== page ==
Guest Post: Time for a Change

This is a guest post from one of my interns from the summer and current sports performance coach.  Kathy is a very intelligent and driven individual who has donated her time around a hectic schedule to Young Performance.  She aspires to bridge the gap between PT and performance and has some really good ideas.  You can find more on her blog at blendingptandsc

             I’m a PT student who, like most people, has no solid idea of what field to practice in. After going on a few clinicals, I found out that my expectations of rehab didn’t really exist in the real world – at least not yet. Having this existential crisis, I decided to go figure it out. I began throwing myself into different jobs and internships in the health and fitness field. This summer alone, I’ve been a PT aide at 3 separate clinics, a personal trainer in training , a kickboxing instructor, and a strength coach intern – which has lead to the creation of this blog. There were two glaring problems that I kept noticing: 1. the health and fitness field is muddled with misinformation and 2. everyone is constantly trying to one-up each other.

1.  People are quick to believe what they hear or read without looking for evidence.

Carbohydrates are bad. All fats are bad. No rest during a workout is a good thing. There are so many health myths, so many “fads” backed with no scientific evidence, and, with the rise of social media, so much bad information posted by a lot of unqualified people. Not only is it dangerous, but it also creates another barrier for health providers who must spend their time re-educating and getting buy-in from their clients.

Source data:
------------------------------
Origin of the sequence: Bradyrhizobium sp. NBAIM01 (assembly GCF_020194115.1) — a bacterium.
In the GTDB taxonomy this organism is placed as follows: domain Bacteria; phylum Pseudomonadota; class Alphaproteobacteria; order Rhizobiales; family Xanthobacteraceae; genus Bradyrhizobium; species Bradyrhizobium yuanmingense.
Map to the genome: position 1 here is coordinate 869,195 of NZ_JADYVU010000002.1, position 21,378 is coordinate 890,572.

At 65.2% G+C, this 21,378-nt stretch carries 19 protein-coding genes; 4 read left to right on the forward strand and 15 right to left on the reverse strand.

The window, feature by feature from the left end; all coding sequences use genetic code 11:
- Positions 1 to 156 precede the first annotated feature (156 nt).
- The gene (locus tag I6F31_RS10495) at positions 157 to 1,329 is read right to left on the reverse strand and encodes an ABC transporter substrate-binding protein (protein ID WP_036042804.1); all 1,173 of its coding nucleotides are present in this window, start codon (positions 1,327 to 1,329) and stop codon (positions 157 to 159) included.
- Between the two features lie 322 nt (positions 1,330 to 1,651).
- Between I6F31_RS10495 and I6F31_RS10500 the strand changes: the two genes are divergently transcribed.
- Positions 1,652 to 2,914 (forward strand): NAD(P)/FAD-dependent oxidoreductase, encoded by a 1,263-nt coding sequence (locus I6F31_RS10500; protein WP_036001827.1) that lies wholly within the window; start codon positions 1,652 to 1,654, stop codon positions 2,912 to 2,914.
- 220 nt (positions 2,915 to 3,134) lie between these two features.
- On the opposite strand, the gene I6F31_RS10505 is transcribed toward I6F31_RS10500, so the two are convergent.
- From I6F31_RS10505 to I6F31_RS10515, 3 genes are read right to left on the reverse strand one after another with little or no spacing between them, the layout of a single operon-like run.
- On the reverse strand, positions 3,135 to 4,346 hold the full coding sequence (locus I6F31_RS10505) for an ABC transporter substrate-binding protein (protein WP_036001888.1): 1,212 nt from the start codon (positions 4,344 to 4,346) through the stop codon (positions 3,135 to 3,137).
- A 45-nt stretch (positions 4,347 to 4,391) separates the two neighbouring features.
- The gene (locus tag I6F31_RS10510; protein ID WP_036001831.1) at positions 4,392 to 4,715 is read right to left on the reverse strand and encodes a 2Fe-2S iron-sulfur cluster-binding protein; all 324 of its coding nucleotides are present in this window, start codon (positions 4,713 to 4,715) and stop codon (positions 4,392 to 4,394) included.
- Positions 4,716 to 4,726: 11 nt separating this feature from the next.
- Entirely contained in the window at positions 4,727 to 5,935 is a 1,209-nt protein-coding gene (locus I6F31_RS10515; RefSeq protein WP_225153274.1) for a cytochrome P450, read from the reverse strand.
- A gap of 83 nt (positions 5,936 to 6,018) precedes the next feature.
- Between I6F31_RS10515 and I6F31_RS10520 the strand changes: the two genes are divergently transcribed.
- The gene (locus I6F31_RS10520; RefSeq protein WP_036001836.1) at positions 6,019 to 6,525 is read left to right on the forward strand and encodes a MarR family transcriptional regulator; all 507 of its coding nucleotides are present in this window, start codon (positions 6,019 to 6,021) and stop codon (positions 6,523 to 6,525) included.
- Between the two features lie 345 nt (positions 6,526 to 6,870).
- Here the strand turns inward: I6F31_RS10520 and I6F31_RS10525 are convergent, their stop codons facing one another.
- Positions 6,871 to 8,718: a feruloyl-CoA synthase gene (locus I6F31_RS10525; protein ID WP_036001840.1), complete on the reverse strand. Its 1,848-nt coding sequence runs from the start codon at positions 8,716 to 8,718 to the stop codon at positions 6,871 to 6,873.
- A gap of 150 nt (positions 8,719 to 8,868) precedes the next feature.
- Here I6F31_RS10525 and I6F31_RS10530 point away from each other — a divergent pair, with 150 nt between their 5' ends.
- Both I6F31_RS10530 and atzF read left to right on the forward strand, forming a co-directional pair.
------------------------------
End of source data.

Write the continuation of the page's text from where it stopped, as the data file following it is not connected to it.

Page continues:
2. The health field, it’s a very “cut-throat” environment.

Everyone wants to have all of the credentials, the letters after their name in order to be the “best”. People also want to believe that their way of thinking is the right and only way. Hip vs foot, barefoot running vs orthotics – these topics cause a lot of frustration and bickering. It seems likewe’ve  all forgotten why we started in this field, forgotten that we are looking down on our peerswho are using their best judgement to get to the same goal. Just because their way looks different, doesn’t make it wrong. The first thing we learn is that everyone is different and something that might work for Joe Shmoe might not work for the next person – so why are we still stuck on trying to have one golden principle? It’s all theory at the end of the day and if it works, it works!

Long story short, everyone wihin the health and fitness field needs to come together and not only educate people but to encourage peers for their different perspectives and ways of thinking. Without that, we will not progress very far.Guest

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